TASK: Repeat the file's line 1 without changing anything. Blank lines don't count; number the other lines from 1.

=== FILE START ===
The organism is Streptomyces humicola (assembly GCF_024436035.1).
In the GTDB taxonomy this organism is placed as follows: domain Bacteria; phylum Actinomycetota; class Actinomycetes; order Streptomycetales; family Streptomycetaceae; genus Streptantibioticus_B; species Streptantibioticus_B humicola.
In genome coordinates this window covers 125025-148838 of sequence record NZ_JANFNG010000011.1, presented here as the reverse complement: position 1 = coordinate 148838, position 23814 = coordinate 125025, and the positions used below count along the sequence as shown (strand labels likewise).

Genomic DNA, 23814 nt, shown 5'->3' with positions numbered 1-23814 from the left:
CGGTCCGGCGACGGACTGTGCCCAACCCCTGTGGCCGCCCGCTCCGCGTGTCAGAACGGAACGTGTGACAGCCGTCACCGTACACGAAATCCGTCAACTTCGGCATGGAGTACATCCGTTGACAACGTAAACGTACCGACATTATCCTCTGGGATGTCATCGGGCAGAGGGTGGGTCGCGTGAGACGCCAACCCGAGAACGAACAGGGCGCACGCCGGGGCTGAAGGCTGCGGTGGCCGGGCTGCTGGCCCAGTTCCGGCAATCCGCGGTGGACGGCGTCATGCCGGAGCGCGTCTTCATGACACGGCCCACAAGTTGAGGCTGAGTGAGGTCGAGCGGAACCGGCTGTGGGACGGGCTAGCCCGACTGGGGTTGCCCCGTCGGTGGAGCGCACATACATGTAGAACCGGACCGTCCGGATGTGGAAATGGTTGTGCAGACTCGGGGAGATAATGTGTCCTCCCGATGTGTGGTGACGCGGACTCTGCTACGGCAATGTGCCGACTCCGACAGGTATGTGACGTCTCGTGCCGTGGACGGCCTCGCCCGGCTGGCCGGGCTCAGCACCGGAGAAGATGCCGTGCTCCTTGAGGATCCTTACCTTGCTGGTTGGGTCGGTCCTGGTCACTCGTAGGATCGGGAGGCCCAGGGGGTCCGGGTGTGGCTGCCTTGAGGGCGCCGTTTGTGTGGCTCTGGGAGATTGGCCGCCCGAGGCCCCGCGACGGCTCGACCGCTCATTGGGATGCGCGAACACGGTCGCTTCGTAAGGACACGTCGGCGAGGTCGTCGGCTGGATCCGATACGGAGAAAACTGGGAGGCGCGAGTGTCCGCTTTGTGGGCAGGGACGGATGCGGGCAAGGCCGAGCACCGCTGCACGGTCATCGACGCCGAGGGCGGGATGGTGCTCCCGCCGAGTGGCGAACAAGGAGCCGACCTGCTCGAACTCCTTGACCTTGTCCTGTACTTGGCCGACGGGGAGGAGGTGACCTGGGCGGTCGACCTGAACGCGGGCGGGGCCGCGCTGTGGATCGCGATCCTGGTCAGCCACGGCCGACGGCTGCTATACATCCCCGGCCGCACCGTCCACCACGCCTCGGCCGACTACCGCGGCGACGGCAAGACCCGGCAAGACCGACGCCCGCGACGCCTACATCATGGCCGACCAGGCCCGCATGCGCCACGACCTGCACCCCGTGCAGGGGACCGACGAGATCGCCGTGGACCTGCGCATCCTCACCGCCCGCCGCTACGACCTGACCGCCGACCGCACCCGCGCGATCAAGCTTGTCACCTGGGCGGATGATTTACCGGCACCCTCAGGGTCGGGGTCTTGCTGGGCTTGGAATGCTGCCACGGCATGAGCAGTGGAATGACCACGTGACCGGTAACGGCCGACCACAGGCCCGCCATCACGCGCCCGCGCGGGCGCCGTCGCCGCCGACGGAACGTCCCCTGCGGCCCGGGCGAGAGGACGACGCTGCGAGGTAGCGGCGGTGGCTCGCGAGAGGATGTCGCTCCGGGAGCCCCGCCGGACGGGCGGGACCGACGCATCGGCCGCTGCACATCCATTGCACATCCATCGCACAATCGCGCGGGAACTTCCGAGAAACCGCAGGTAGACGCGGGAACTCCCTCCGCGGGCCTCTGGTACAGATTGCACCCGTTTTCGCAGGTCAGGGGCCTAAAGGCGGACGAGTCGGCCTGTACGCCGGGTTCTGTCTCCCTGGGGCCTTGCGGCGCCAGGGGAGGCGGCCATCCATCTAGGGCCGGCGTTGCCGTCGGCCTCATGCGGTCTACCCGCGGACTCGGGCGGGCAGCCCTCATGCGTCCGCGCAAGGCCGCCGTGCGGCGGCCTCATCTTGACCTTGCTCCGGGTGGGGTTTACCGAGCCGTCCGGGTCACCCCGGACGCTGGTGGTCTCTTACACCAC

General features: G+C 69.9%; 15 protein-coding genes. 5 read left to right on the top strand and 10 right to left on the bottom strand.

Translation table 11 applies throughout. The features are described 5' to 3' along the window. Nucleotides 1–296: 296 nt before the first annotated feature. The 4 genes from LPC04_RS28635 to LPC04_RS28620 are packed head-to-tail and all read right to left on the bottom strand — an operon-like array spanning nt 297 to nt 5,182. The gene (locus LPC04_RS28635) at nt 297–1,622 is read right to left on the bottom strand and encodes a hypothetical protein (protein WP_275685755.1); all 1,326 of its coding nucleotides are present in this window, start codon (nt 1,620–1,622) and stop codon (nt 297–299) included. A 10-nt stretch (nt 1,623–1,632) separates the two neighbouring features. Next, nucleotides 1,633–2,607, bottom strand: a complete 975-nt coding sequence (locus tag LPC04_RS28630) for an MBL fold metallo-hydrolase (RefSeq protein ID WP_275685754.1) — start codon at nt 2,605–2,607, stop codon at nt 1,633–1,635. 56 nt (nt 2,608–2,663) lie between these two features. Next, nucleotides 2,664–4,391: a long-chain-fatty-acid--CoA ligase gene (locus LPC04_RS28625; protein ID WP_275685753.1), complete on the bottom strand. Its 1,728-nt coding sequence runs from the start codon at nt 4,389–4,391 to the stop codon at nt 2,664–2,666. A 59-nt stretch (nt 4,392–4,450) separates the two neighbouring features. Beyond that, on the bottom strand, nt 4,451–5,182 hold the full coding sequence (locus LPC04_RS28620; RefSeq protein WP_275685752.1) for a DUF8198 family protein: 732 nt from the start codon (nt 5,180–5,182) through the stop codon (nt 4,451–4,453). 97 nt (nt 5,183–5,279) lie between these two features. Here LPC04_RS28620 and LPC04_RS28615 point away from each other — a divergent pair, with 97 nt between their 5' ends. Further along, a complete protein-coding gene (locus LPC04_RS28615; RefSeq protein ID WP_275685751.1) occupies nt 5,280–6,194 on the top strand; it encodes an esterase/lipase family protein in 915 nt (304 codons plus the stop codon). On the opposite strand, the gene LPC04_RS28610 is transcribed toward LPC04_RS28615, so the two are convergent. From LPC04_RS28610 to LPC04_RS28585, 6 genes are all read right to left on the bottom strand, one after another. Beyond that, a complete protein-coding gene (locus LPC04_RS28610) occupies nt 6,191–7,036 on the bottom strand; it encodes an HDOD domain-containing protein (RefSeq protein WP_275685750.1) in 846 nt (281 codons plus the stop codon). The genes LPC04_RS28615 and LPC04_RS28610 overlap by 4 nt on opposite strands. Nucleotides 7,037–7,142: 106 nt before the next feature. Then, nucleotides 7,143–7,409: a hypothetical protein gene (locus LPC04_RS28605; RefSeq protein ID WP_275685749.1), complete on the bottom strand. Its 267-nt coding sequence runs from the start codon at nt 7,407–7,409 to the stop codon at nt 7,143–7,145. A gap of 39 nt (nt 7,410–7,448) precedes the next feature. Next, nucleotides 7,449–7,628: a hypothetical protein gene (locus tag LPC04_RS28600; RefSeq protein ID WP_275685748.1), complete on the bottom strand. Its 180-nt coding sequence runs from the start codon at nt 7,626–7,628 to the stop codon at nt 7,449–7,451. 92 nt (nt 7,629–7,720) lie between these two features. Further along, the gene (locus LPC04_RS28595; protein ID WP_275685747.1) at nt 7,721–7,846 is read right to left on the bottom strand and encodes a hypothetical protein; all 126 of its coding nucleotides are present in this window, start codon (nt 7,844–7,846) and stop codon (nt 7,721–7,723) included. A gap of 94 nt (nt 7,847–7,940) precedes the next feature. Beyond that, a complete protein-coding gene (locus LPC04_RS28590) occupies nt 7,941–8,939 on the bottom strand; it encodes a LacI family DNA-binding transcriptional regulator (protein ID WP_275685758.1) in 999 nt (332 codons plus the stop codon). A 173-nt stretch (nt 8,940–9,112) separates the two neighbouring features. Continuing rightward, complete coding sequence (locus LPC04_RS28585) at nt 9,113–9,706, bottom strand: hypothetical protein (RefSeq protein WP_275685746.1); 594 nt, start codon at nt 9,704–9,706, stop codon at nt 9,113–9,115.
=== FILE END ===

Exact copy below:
The organism is Streptomyces humicola (assembly GCF_024436035.1).